The nation’s capital is crowded but with only a fraction of the spectators who in 2009 braved colder temperatures to witness the inauguration of the first African-American president. Back then, the country was weary of two wars and anxious of an economy that was beginning to unravel. This is the political and economic context that explains why “change”--the slogan of the 2008 Obama campaign--became the currency of choice among ordinary citizens.
Four years later, I stood in the National Mall to witness President Barack Obama take his second oath. In four years, he led the overhaul of our health care system, instituted more regulation of the financial system, has drawn two wars to a close, and is staying the deportation of millions of illegal immigrant students and military service members--the “DREAMers”. He appointed the first Latina to the Supreme Court--Sonia Sotomayor--who in another first, administered the oath to the Vice President.
Yet in this time frame, so much has not happened: the latest unemployment rate is 7.8%, the same as it was in January of 2009, the median household income has dropped while the number of Americans living below the poverty level has risen, according a recent NBC/Wall Street Journal poll. Millions of the undocumented who are not DREAMers live terrified that at any moment their families will be ripped apart since this President didn’t keep his promise of comprehensive immigration reform but stepped up deportations.
Another characteristic of the President’s first term was the ugly gridlock that slowed down, at times to a grinding halt, the people’s business. Not a trace of it on Monday, as Democrats and Republicans stood side by side, the pomp and circumstance a sign that partisan politics is on hold.
But tomorrow, in Washington, this political truce may evaporate, leaving in the lurch so many pressing issues the President touched upon in his Inaugural speech such as gun control, jobs, entitlement reform, climate change, and immigration.
In at least one respect, tomorrow is different. In November, Latino voters were the key in the coalition that delivered re-election to the President. Whether celebrities walking the Latino Inaugural Ball red carpet like Eva Longoria or the waiters inside the Kennedy Center, the feeling the last few days among Hispanics is not that “we have arrived” (in fact, many noted that in the Southwest, Latinos have been here before it was the United States). Rather, after our historic vote, the consensus is that our time is now which I vlog/write about in "Inauguration 2013: What Latinos Expect from President Obama" and "Eva Longoria, Stars Celebrate the Inauguration and the Arts in the Nation's Capital."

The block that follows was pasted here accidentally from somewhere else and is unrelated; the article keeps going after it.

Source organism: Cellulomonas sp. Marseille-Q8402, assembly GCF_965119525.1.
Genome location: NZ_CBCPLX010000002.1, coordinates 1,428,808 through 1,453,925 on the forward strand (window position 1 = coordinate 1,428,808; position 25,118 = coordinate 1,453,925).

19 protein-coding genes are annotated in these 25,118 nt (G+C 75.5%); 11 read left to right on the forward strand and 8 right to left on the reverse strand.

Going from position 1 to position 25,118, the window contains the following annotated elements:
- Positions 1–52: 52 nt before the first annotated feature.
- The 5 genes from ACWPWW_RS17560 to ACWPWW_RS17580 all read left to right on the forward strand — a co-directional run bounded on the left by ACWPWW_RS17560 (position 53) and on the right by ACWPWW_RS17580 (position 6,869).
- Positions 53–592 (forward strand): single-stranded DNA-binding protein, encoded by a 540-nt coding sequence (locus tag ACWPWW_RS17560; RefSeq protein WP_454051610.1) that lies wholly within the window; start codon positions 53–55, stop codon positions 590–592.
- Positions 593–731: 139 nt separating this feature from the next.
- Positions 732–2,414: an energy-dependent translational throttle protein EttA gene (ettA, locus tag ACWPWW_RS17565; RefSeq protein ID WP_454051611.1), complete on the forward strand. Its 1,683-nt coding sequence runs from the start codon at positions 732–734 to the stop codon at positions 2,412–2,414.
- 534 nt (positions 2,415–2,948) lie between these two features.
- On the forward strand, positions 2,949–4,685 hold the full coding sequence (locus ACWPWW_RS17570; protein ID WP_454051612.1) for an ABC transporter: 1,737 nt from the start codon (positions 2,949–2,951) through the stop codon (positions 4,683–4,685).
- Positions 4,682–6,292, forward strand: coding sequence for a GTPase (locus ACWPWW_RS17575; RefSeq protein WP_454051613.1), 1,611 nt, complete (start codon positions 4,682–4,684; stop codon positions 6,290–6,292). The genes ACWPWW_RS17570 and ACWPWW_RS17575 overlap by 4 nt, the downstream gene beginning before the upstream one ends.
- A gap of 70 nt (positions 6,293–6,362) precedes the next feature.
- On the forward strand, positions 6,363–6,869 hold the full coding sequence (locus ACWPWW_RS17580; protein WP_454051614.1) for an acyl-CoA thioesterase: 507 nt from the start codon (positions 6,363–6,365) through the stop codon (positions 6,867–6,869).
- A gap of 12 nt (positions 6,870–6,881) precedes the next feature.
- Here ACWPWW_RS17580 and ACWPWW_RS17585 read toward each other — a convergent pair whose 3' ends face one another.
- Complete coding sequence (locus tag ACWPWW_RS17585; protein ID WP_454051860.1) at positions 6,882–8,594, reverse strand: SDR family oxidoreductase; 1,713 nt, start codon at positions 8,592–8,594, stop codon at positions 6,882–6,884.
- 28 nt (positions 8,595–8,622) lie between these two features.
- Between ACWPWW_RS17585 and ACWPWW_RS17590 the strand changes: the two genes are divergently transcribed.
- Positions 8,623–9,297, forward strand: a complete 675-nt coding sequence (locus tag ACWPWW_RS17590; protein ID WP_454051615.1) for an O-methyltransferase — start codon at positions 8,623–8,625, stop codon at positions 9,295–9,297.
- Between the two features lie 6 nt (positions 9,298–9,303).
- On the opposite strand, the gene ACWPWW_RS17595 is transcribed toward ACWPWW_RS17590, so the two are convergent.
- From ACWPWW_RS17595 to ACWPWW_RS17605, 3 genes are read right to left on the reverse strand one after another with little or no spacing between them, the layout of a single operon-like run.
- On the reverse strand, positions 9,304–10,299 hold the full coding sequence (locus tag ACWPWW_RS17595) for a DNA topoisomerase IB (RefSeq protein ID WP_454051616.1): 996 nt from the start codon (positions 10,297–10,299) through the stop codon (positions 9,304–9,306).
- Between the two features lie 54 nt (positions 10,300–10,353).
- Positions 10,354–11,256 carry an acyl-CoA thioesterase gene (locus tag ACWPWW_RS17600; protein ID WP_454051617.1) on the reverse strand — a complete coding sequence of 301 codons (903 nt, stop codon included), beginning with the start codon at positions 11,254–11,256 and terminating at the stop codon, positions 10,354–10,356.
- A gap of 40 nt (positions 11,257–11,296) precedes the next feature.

But shaping our now and future requires a daily commitment of political and civic participation that will send a clear message to our leaders to set aside ideology and party to negotiate, stand firm, at times compromise, ultimately vote for issues that will make our country more prosperous and secure.
The President is being tasked with leading our country to a better tomorrow. It is up to all of us, especially an emerging political voting bloc, to hold him accountable.
The work, our work begins.
This post was first published as “Inauguration's Gone, Now It's Time to Get to Work" on January 22, 2013 in Fox News Latino where I am a regular politics columnist.
Click here to read my other Fox News Latino politics columns.